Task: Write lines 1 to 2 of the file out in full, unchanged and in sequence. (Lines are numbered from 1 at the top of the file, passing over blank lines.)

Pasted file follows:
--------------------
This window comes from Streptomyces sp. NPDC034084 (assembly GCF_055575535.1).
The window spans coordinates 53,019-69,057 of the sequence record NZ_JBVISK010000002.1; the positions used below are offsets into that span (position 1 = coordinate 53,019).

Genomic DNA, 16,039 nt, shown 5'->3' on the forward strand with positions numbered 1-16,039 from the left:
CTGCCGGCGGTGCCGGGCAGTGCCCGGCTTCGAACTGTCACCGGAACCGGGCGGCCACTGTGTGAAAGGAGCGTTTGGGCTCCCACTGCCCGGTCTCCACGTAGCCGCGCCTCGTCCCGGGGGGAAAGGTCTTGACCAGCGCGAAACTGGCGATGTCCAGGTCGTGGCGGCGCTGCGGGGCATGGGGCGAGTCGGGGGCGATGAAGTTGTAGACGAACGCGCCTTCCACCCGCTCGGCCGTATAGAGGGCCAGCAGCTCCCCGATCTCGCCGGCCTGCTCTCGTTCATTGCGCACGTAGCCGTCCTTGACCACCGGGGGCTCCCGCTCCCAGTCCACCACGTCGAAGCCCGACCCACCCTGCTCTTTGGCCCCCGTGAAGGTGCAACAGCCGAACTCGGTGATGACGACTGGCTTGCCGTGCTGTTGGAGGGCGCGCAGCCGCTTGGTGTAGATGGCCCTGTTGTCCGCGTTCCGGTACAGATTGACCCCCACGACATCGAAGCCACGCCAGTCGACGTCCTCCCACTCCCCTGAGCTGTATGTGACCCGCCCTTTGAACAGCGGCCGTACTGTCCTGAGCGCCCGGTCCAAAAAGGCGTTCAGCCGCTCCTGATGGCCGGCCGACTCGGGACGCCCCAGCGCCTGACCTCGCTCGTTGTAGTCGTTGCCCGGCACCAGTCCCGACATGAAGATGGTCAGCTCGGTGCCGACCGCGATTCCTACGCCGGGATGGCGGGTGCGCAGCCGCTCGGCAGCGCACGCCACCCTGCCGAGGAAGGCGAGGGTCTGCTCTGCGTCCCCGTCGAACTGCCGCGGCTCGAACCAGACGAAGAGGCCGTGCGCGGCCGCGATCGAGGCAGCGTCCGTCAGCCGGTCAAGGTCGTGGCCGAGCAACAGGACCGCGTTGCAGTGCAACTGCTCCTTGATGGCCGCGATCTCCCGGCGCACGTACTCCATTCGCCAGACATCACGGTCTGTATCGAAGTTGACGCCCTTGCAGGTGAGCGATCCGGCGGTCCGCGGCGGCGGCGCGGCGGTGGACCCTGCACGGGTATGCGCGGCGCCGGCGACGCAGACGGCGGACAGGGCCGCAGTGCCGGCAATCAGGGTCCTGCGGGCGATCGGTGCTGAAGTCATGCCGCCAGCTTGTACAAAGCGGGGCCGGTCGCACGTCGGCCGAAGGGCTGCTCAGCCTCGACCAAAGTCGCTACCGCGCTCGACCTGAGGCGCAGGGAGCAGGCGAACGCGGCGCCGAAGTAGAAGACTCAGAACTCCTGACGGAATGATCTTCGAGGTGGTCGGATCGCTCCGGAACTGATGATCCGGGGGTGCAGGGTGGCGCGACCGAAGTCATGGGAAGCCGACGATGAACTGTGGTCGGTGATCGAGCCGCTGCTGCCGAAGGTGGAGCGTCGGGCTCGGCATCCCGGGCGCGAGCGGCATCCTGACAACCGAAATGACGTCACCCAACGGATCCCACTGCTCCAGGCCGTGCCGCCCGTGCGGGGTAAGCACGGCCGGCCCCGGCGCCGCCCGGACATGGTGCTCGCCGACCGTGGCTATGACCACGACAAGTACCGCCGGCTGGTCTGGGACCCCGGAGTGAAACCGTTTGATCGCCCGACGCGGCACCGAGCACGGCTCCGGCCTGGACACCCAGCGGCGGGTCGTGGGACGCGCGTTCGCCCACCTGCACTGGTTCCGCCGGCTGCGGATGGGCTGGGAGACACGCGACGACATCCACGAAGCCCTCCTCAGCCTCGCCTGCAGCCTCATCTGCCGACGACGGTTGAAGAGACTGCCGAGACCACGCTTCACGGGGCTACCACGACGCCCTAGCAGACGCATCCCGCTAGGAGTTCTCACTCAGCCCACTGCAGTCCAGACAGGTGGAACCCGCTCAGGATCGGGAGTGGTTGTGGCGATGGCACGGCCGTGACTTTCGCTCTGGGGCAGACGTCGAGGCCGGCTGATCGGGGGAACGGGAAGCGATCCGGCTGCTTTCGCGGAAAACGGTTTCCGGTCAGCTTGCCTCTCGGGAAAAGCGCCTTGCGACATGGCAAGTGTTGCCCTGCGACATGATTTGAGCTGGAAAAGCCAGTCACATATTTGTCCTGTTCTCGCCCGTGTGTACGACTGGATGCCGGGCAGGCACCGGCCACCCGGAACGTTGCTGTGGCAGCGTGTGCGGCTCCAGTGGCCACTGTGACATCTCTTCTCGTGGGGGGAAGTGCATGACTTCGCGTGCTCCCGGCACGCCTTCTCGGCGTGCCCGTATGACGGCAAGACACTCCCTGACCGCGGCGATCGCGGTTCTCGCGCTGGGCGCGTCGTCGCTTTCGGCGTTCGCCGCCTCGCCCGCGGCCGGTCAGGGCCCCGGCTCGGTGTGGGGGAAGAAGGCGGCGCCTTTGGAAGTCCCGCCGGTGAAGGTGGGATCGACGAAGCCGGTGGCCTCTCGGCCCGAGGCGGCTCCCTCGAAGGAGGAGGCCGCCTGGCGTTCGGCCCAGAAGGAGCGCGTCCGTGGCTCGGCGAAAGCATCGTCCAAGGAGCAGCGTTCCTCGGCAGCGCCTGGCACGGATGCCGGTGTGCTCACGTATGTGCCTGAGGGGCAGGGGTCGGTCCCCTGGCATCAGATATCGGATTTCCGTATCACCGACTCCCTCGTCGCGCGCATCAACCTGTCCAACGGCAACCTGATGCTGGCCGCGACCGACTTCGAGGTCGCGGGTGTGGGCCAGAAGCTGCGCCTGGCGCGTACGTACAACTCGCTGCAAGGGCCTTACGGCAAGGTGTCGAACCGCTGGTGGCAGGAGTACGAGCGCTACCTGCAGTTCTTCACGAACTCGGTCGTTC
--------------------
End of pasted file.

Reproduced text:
This window comes from Streptomyces sp. NPDC034084 (assembly GCF_055575535.1).
The window spans coordinates 53,019-69,057 of the sequence record NZ_JBVISK010000002.1; the positions used below are offsets into that span (position 1 = coordinate 53,019).